The 19-year-old forward has also made a near seamless transition from the isolation-dominated basketball that he played at Duke, and has flourished as the third, fourth and sometimes even fifth option on offense, having scored in double digits in 25 of 29 games and averaging 13.8 points per game on the season. His defense continues to be better than advertised as well.
Tatum has been Mr. Clutch among rookies as well. In the last five minutes of the fourth quarter or overtime, Tatum has 14 field goals on 21 attempts, seventh in the entire NBA and tops among rookies. In fact, Tatum is the only other rookie in the top 15 in clutch field goals.
While Mitchell has been on fire recently, Tatum has performed well enough to this point where he is still in control of the number two spot among rookies. But the race for this second spot is close and will continue to be close throughout the season. The race for the number one spot on the other hand? Not so much.
It would make for a very boring race if Ben Simmons remained at the top of this list for the entire season. And it looks increasingly likely that that is going to be the case.
Try as they might, the other rookies just can’t hang with Simmons; none of them have the right combination of production and physicality to keep pace with the point-forward. Tatum has been better than advertised while Mitchell and Kuzma have exceeded all predraft expectations, but none of them can produce what Simmons has. With averages of 17.5 points, 8.9 rebounds and 7.7 assists per game, Simmons would be just the second rookie in NBA history, the first since Oscar Robertson during the 1960-61 season, to finish the season with that stat line.
So, unless they combine their powers to become a being with superhuman basketball skills, the other rookies don’t stand a chance against Simmons in the race for Rookie of the Year.
NBA Daily: Another 2018 NBA Mock Draft – 12/13/17
Basketball Insiders’ publisher Steve Kyler drops his latest 2018 first-round NBA Mock Draft.
A little less than a month ago we dropped the first 2018 NBA Mock Draft, which was met with a lot of disdain. Which is often a good thing because it sparks the discussion in NBA circles.
Since that Mock dropped, we’ve seen a bit more play out of some of the top prospects and many of the assumptions made almost a month ago are starting to settle into place a little more clearly.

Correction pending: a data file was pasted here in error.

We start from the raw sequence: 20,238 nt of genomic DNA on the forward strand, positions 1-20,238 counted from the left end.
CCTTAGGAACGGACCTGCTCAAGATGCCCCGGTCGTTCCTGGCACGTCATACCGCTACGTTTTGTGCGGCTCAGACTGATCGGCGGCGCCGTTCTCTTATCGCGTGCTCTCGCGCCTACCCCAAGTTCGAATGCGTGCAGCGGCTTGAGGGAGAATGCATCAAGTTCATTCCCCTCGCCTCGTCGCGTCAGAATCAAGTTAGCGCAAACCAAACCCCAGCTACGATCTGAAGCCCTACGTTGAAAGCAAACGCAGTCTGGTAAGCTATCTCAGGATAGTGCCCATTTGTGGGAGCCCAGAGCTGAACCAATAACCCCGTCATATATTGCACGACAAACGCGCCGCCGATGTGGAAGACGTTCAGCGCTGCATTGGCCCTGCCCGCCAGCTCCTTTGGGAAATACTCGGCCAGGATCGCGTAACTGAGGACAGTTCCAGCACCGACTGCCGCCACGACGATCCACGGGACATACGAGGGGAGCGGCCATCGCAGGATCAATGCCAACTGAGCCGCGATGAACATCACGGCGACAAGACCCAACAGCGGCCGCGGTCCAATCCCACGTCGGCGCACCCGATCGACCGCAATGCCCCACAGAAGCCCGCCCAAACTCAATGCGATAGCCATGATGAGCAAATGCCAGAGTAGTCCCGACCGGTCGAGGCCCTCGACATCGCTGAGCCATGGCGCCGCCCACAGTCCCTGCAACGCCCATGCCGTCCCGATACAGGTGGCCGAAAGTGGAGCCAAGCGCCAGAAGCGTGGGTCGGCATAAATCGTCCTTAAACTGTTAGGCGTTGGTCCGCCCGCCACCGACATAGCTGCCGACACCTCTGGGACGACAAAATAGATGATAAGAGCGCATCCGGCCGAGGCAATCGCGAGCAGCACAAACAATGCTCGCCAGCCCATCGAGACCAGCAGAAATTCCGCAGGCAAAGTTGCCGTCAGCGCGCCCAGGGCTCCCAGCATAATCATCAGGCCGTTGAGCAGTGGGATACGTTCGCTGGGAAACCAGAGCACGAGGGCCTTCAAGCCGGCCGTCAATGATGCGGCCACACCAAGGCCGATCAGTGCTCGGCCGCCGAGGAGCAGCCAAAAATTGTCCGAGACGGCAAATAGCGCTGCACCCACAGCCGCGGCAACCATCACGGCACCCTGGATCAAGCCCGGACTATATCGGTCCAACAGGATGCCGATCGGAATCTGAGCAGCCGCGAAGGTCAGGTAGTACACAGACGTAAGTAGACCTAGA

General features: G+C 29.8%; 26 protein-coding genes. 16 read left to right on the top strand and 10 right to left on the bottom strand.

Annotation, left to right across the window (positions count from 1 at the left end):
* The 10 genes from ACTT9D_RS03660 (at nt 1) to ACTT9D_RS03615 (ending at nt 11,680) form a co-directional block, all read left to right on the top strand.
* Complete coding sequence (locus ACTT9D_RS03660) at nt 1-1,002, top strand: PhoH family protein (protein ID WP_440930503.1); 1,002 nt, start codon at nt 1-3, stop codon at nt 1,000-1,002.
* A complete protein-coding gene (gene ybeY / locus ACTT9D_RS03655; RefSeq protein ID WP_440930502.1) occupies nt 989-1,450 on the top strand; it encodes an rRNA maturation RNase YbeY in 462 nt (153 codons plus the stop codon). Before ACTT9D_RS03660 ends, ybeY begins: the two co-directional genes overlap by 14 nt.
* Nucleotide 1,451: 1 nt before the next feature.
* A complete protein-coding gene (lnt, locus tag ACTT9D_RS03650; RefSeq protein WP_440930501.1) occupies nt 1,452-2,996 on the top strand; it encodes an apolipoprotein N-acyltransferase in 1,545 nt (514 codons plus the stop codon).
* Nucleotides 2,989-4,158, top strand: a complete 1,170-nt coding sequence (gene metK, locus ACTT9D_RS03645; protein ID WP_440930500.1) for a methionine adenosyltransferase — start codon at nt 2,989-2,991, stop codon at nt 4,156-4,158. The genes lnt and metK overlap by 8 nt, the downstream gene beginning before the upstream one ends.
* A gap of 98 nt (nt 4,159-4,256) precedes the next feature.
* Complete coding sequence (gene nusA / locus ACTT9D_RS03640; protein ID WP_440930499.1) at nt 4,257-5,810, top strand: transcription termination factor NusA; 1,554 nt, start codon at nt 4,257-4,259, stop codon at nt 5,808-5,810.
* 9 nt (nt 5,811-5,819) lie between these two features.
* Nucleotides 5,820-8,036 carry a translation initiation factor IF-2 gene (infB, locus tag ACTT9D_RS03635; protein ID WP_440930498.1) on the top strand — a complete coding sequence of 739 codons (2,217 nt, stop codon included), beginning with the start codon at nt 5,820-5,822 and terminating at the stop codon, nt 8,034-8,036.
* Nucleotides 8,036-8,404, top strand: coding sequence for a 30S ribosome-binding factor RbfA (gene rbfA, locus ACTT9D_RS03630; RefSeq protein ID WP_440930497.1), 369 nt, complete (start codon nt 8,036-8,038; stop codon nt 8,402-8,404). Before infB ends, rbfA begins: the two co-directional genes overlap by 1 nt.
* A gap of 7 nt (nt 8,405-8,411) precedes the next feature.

The prevailing thought from NBA scouts and executives is that the possible 2018 NBA Draft class has a lot more questions than answers. The common view is that outside of the top 3 or 4 players there could be a very wide range on who the next 10-12 players will be; so expect for the second tier to evolve a lot over the course of the college basketball season.
A couple of things have started to surface among NBA scouts and executives, there seem to be three camps emerging around the top overall player – Duke’s Marvin Bagley III and international phenom Luka Dončić, seem to be the leading names mentioned most, with Arizona’s DeAndre Ayton making a strong push into the discussion. We can safely call this a three-horse race at this point.
The prevailing belief is that none of the three is far and away better than the other as a professional prospect, making it more likely than not that the top player selected will have a lot more to do with which team ultimately lands the pick, more so than the player themselves.
This class also seems to be brimming with promising athletic point guards, which unlike last year’s draft, could provide a lot of options for teams still trying to find that impact point guard.
There also looks to be 27 players in the projected top 100 that are 6’10 or bigger, eight of which project in the top 30. To put that into perspective, there were 11 players 6’10 or bigger drafted in the first round of the 2017 NBA Draft, and 17 total in the 60 2017 NBA Draft selections.
As we get into the 2018 calendar year, we’ll start to do deeper dives into the tiers of players and their possible NBA strengths and weakness.
So, with all of that in mind, here is the second 2018 first-round NBA Mock Draft.
Here are some of the pick swaps and how they landed where they are currently projected:
The Philadelphia 76ers are owed the LA Lakers 2018 Draft pick, unprotected, as a result of the 2012 Steve Nash trade with the Suns. The Suns traded that pick to the 76ers as part of the Michael Carter-Williams three-team trade with the Milwaukee in 2015.
The Cleveland Cavaliers are owed the Brooklyn Nets first-round pick as a result of the Kyrie Irving trade this past summer.
The Minnesota Timberwolves are owed the Oklahoma City Thunder’s first-round pick as part of the Ricky Rubio trade this summer. The pick is lottery protected and based on the current standings would not convey.
The Phoenix Suns are owed the Miami HEAT’s first-round pick as part of the Goran Dragic trade in 2015, it is top-seven protected and would convey to Phoenix based on the current standings.
The Atlanta Hawks are owed the Minnesota Timberwolves first round pick as part of the Adreian Payne trade in 2015. The pick is lottery protected and based on the current standings would convey.
The Phoenix Suns are owed the Milwaukee Bucks first-round pick as part of the Eric Bledsoe trade. The pick only conveys if the Bucks pick lands between the 11th and 16th pick, which based on the standings today would not convey.
The Brooklyn Nets are owed the Toronto Raptors first round pick as part of the DeMarre Carroll salary dump trade this past summer. The pick is lottery protected and based on the current standings would convey.
The Atlanta Hawks are owed the Houston Rockets first round pick as part of a three-team deal with the LA Clippers and Denver Nuggets involving Danilo Gallinari and taking back Jamal Crawford and Diamond Stone. The pick is top-three protected and based on the current standings would convey.